Since that time, we’ve been called to grow the organization. In the last three years [during Patke’s tenure], we have acquired four new properties — consisting of 104 units of affordable housing. We’ve done well over $1.5 million in renovations and now it’s part of our permanent affordable housing stock. Increasing affordable housing in this community is very important. We want a permanent home with adequate maintenance and supportive services to keep people safe and stable in their homes.
What have you accomplished during your tenure at Greccio?
First of all, nobody accomplishes something by themselves. We — the residents, staff and board of directors — have [worked together].
Expansion of our portfolio … and shifting the operation of our resident enrichment program — instead of making offerings, which is passive, we want to engage them at a different level, such as with community gardens. Our resident enrichment manager, Pam Van Overbeke, encourages kids to dig in the garden while she has coffee with their parents. We also offer nutrition classes, meal planning and shopping-on-a-budget. We want people to enjoy the fruits of their labor from the summer.
We could have tended those gardens ourselves, but we would have lost many opportunities to build relationships and engage with the residents. And we wanted to take what Rich started in structuring and expanding so that 100 percent of our operating expenses would be covered by rental income. After three years [end of fiscal year in July 2013], we had started at 82 percent and now we’re slightly over 100 percent, by controlling expenses, shopping health and property insurance, structuring staff correctly and being a good steward of every dollar coming in the door. Every donated dollar goes directly to residential services — not to our operation.
We’ve built something unique to Colorado Springs, given the state funding environment and local demographics, and we’ve stayed in tune with what other cities are doing.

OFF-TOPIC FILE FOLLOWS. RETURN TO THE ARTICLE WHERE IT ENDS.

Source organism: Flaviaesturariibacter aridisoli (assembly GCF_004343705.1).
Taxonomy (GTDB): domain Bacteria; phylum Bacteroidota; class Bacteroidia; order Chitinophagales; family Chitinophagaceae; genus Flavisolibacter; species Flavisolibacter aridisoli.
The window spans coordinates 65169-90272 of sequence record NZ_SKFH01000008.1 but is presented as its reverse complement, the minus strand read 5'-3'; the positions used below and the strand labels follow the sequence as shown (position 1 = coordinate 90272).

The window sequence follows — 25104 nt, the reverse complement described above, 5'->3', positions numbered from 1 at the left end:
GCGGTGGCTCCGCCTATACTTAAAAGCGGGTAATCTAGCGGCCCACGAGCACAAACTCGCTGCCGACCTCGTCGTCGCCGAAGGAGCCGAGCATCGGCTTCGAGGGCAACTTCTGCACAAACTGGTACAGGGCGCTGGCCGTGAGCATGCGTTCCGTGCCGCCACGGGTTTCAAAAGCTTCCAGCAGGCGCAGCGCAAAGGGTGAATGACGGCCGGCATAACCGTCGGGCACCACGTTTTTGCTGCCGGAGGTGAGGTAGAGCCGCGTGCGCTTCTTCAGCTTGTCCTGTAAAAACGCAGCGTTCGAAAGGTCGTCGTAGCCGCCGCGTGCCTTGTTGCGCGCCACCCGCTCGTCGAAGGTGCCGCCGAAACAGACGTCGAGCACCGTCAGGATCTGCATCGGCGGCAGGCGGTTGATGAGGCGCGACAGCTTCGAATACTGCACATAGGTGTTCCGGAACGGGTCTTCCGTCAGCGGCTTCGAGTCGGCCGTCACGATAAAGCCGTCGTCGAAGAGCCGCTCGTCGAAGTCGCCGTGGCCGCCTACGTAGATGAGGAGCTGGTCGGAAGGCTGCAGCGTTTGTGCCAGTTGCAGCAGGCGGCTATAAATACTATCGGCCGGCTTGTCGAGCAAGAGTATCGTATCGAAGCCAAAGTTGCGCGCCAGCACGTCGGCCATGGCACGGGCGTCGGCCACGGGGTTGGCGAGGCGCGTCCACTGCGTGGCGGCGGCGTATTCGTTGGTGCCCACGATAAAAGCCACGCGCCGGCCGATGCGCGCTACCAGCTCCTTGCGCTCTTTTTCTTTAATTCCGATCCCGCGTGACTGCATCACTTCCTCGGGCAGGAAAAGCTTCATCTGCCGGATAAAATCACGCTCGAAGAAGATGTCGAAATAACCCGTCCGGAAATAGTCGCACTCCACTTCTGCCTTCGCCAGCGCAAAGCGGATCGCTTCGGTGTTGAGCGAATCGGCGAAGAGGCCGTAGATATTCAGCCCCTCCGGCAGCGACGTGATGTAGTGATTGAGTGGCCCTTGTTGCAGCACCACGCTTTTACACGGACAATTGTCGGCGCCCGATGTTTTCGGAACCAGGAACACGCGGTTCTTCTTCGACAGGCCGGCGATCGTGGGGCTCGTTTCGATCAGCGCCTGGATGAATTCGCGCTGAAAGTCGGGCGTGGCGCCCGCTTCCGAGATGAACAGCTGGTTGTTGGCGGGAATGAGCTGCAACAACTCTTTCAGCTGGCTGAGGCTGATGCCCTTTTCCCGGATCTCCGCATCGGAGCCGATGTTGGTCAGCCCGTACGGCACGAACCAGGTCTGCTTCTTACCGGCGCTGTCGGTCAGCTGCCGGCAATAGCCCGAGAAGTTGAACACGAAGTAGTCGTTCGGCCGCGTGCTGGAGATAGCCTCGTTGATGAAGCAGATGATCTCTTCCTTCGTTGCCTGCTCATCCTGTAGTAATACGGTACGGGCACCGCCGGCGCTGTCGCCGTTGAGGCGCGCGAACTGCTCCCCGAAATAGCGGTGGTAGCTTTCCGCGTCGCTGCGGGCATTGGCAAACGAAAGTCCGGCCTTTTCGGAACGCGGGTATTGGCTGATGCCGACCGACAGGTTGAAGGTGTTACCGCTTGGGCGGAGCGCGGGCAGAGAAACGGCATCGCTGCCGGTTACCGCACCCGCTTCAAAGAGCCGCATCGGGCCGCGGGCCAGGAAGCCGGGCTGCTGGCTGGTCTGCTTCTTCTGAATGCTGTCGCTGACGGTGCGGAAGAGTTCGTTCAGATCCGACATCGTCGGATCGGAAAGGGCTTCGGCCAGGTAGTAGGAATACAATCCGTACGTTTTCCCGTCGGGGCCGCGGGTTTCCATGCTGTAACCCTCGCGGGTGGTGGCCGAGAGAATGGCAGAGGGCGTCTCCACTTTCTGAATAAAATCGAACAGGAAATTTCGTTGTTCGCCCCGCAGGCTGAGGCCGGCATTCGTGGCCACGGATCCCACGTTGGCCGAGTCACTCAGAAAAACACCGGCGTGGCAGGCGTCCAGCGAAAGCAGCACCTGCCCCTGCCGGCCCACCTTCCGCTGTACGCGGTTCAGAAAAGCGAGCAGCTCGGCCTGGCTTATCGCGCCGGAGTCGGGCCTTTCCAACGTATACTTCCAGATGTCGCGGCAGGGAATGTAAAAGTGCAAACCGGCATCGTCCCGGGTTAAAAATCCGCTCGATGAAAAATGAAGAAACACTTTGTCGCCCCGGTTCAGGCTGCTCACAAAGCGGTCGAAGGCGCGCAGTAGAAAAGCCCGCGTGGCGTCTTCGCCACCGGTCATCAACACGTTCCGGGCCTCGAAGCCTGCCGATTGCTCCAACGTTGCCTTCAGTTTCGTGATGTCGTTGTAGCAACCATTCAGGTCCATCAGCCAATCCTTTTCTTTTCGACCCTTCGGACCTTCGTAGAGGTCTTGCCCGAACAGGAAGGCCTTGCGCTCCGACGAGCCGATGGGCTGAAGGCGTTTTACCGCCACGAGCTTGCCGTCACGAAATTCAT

Although we already have quite a few elements of eviction prevention integrated into our program, we recently wrote a grant that we hope will prevent 30 evictions in two years, for people with unique life-crisis events, such as loss of job, divorce, health or mental health crisis, etc. We hope to start that program — SHOES, supportive housing over evictions — as soon as it’s approved for funding.
What are the challenges facing Greccio Housing?
The toughest challenge is knowing we can’t possibly grow fast enough to meet all the need. The second piece is overcoming the misperception in society of what affordable housing is. For most people, it conjures up images of Section 8 and ongoing entitlements. We firmly believe there’s a cross-section of society that needs Section 8 — but that’s only 10 percent of what we do.
We provide adequate affordable housing rentals to the working sector of our community. People who take care of your kids at daycare, mow your lawn, perhaps served you lunch today — people who are busting their tails to make ends meet. And frankly, [we provide] a place where their kids feel good about bringing their friends over. It’s what everyone wants: an adequate, safe, warm home.
And the kids — that was the bridge for me from Griffith to Greccio. Children are the ones in our society with no choice and no voice — and that’s why I’m doing what I’m doing.
Our clients are people working in the service sector. Eighty percent of our clients make 50 percent or less of AMI — area median income — which for a family of four means $35,000 or less per year.
How does the federal environment affect your short- and long-range outlook?
Because we don’t receive a lot of ongoing monthly government assistance, it doesn’t affect us on a day-to-day basis. But our strategic planning takes into account the funding priorities for housing in the future. We have to understand that any potential cuts, while a challenge, compel an organization to position [itself] wisely for whatever the environment will be. You need to be flexible and nimble in the nonprofit sector, and the housing industry in particular.
If you pay attention to the steps and learn lessons along the way, the challenges don’t matter nearly as much as what you learn along the way and whether you use that education for whatever comes next. I love what we do and why we’re doing it. I’m very fortunate.